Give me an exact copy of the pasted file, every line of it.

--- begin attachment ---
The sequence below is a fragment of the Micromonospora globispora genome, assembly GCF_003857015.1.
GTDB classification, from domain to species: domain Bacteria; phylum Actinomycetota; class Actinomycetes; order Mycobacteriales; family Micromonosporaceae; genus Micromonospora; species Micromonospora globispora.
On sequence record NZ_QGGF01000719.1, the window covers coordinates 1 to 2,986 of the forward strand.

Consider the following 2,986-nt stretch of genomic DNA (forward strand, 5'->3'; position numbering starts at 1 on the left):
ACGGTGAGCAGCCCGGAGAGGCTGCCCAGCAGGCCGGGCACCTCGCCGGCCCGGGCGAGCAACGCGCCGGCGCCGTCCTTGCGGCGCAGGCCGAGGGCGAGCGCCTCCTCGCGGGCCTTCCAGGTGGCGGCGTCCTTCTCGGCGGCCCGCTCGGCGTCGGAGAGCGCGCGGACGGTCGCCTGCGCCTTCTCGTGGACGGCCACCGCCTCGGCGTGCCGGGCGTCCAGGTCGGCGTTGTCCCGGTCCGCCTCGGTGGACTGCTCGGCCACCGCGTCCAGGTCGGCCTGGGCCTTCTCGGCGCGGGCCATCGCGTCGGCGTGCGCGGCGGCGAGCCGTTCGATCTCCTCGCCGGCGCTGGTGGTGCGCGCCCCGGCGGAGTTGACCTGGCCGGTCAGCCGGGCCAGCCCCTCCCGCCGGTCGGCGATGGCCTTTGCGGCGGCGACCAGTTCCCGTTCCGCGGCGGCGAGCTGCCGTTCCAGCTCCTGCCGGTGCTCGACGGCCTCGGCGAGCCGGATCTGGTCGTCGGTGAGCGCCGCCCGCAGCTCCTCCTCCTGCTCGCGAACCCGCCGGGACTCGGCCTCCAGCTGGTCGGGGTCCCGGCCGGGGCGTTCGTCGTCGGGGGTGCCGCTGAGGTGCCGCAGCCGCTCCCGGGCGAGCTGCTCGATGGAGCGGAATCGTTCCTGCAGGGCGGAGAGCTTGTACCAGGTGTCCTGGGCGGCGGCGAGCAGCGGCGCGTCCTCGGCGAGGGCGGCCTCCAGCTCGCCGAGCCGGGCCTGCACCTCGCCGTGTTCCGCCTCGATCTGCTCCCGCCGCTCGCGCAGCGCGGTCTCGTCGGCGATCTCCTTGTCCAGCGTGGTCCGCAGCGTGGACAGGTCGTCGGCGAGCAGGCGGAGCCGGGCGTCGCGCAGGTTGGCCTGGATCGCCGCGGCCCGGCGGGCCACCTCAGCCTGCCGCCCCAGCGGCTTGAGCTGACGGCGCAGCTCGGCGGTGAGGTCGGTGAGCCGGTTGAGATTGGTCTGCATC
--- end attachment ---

The sequence below is a fragment of the Micromonospora globispora genome, assembly GCF_003857015.1.
GTDB classification, from domain to species: domain Bacteria; phylum Actinomycetota; class Actinomycetes; order Mycobacteriales; family Micromonosporaceae; genus Micromonospora; species Micromonospora globispora.
On sequence record NZ_QGGF01000719.1, the window covers coordinates 1 to 2,986 of the forward strand.

Consider the following 2,986-nt stretch of genomic DNA (forward strand, 5'->3'; position numbering starts at 1 on the left):
ACGGTGAGCAGCCCGGAGAGGCTGCCCAGCAGGCCGGGCACCTCGCCGGCCCGGGCGAGCAACGCGCCGGCGCCGTCCTTGCGGCGCAGGCCGAGGGCGAGCGCCTCCTCGCGGGCCTTCCAGGTGGCGGCGTCCTTCTCGGCGGCCCGCTCGGCGTCGGAGAGCGCGCGGACGGTCGCCTGCGCCTTCTCGTGGACGGCCACCGCCTCGGCGTGCCGGGCGTCCAGGTCGGCGTTGTCCCGGTCCGCCTCGGTGGACTGCTCGGCCACCGCGTCCAGGTCGGCCTGGGCCTTCTCGGCGCGGGCCATCGCGTCGGCGTGCGCGGCGGCGAGCCGTTCGATCTCCTCGCCGGCGCTGGTGGTGCGCGCCCCGGCGGAGTTGACCTGGCCGGTCAGCCGGGCCAGCCCCTCCCGCCGGTCGGCGATGGCCTTTGCGGCGGCGACCAGTTCCCGTTCCGCGGCGGCGAGCTGCCGTTCCAGCTCCTGCCGGTGCTCGACGGCCTCGGCGAGCCGGATCTGGTCGTCGGTGAGCGCCGCCCGCAGCTCCTCCTCCTGCTCGCGAACCCGCCGGGACTCGGCCTCCAGCTGGTCGGGGTCCCGGCCGGGGCGTTCGTCGTCGGGGGTGCCGCTGAGGTGCCGCAGCCGCTCCCGGGCGAGCTGCTCGATGGAGCGGAATCGTTCCTGCAGGGCGGAGAGCTTGTACCAGGTGTCCTGGGCGGCGGCGAGCAGCGGCGCGTCCTCGGCGAGGGCGGCCTCCAGCTCGCCGAGCCGGGCCTGCACCTCGCCGTGTTCCGCCTCGATCTGCTCCCGCCGCTCGCGCAGCGCGGTCTCGTCGGCGATCTCCTTGTCCAGCGTGGTCCGCAGCGTGGACAGGTCGTCGGCGAGCAGGCGGAGCCGGGCGTCGCGCAGGTTGGCCTGGATCGCCGCGGCCCGGCGGGCCACCTCAGCCTGCCGCCCCAGCGGCTTGAGCTGACGGCGCAGCTCGGCGGTGAGGTCGGTGAGCCGGTTGAGATTGGTCTGCATC